Which city has more startups and jobs?

On the side of Boris Johnson, Mayor of London, authorities claim there are 1,384 startups. Along the Seine river, the city announces ‘3,000 startups, 26 incubators supported by the council and 12 private incubators’. And wants to differentiate itself with the British concurrent: ‘We have decided to play the diversity card. Our incubators are backed by scientific centers (institut de la Vision, institut Langevin) or by the ‘Grandes Ecoles’- which provided the engineers – insists the Paris spokesman. London retorts with the figure of 30 incubators. And lots of ‘coworking spaces’. Hence, in this battle of figures, the advantage goes to Paris.

Except if we take into account the estimation of think tank Centre for London who have evaluated that 3,800 companies have arrived bringing no less than 48,000 workers to East London. But let’s compare how the two cities want to seduce the whole world with their digital guides


No more private funds for startup because of UK’s recession

In 2012, the UK had 25,000 private business angels, against 8,000 in France, according to the European Centre CSES. ‘The English have more business angels but with the new owners of the web (Jacques-Antoine Granjon, Xavier Niel, – both founders of big internet french companies Vente-privee.com and telecom company Free -…) who invest in startups, we are beginning to have a generation of entrepreneurial investors. This is an important point that supports us’, concedes the innovation campaign adviser to the socialist candidate Anne Hidalgo who will fight against the UMP conservative party to keep the city at the left in the coming local election next spring 2014.

“The Tech City is a sham, they are in reality not established startups but mainly PR agencies, restaurants or artists”

So argues the young French minister Fleur Pellerin and socialist adviser Jean-Louis Missika, quoting the recent survey by the Guardian which has cracked the identify of startups in its CityMap . Thanks to their British stolidness, the leaders of the Tech City manage to control themselves from muttering ‘bullshit’… Perhaps be the rare sunshine gracing East London on that day helped? However, they simply deny to provide a list of companies registered.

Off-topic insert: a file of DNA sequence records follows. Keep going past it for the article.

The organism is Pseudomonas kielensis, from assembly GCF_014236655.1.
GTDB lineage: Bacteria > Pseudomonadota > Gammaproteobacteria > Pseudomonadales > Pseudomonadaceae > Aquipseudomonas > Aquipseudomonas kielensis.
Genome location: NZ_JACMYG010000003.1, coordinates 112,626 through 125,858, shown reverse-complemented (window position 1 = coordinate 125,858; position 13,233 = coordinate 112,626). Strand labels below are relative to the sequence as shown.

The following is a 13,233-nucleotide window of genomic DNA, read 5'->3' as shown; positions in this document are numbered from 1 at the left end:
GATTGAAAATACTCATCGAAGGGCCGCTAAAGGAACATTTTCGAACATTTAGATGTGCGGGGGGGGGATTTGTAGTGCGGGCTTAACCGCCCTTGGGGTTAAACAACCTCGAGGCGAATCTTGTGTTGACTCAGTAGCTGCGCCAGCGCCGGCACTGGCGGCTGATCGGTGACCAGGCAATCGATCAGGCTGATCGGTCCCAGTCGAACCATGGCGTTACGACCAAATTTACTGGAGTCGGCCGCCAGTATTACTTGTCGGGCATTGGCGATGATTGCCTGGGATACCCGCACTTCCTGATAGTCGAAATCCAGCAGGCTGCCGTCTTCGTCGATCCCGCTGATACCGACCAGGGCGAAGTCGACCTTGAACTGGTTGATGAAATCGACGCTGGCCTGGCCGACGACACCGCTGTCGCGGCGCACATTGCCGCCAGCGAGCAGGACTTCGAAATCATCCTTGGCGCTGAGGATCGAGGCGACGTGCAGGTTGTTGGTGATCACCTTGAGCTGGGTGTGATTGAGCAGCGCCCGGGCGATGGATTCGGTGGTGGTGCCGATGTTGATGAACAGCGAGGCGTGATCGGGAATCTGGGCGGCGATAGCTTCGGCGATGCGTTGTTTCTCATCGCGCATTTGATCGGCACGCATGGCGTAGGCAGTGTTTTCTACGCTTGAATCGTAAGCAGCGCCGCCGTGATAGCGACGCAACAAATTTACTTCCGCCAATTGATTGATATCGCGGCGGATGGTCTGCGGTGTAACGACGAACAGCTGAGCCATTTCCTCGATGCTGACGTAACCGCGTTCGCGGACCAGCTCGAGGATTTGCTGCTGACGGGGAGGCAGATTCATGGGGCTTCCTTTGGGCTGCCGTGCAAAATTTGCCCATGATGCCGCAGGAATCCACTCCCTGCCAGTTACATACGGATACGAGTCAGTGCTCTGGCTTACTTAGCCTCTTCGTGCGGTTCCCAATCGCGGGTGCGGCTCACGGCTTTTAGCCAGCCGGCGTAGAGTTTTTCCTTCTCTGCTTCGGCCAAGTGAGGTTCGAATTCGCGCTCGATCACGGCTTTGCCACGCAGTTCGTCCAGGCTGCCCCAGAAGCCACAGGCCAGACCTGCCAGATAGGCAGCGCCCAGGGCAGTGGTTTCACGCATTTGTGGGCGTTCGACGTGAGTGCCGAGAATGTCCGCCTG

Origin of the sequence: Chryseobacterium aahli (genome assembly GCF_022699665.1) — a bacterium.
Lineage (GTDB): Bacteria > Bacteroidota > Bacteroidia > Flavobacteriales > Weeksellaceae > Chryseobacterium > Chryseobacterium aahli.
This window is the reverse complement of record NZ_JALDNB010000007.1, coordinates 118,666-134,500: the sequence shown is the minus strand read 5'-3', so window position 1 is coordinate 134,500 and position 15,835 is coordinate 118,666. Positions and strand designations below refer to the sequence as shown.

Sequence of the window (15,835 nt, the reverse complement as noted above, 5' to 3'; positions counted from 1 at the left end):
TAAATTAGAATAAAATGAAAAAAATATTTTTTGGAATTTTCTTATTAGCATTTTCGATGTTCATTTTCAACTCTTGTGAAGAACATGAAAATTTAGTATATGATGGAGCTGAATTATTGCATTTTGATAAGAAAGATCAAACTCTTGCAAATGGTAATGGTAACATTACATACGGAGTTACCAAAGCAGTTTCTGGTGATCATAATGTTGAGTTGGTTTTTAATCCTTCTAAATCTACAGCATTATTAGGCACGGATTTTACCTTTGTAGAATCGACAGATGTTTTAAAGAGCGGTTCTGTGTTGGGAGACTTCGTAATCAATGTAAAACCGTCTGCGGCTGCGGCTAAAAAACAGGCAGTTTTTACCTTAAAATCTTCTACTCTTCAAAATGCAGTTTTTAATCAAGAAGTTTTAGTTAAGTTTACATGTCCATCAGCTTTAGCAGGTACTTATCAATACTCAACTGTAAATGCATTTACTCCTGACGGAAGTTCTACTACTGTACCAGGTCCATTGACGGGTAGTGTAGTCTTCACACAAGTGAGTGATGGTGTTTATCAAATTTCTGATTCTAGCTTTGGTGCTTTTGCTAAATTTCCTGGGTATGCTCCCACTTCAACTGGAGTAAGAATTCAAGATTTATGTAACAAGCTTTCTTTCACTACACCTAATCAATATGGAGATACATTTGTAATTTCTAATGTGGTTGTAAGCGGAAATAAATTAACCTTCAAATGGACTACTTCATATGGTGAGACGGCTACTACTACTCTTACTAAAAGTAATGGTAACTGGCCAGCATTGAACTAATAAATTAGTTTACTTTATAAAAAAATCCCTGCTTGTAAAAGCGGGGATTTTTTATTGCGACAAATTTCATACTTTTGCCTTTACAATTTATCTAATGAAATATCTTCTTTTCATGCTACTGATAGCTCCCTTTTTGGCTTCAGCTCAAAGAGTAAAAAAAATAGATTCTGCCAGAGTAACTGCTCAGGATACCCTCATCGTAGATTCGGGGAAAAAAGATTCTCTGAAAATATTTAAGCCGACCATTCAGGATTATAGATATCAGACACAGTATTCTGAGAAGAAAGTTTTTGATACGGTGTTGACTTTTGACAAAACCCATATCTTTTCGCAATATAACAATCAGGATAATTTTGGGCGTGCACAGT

Paris would therefore be crowned champion in terms of diversity of sectors represented by its innovative young-shoots. The city also knows how to use the wide range of activities by linking themselves to large companies from the ‘CAC40’ or incubator business leaders such as: JC Decaux for e-cities, Renault for mobility, or ‘Welcome City Lab’s incubators for tourism.

The town the more ‘tech’

‘We have more developers and more young people getting involved in the creation of enterprises in Paris’, confirms the French side.
An impossible claim to verify, as neither of the two cities has the figures to back it up. The British competitor adopted a same vague language: ‘it has surely brought several people over there’, assume Tech City’s supporters.

But another response to this, that of the startup Yammer (the Californian startup bought out by Microsoft in 2012), which is showed as a model to the press.

In their uber design offices, three young French people – of whom two are engineers – happily explain their arrival in London: they seized indeed ‘an extraordinary opportunity to work for an international enterprise.’

Creative brains available

On both sides of the Channel, French and British are praising the excellence of the education which surrounds startups. But the Parisians clearly disagree: ‘London is mono-activity, orientated towards finance only, with research and education centres (Oxford and Cambridge) removed from the capital, whereas the ‘Grandes Ecoles’ are central to Paris.’

On the other side, in the Tech City, London praises the fact that they are ‘no more than an hour away from two prestigious universities (UCL, Cambridge, even LSE in the heart of London)’. James, founder of the startup Open Signal, does not want to become auditor or economist and has headed straight towards the Tech City, with an Oxford diploma in his pocket.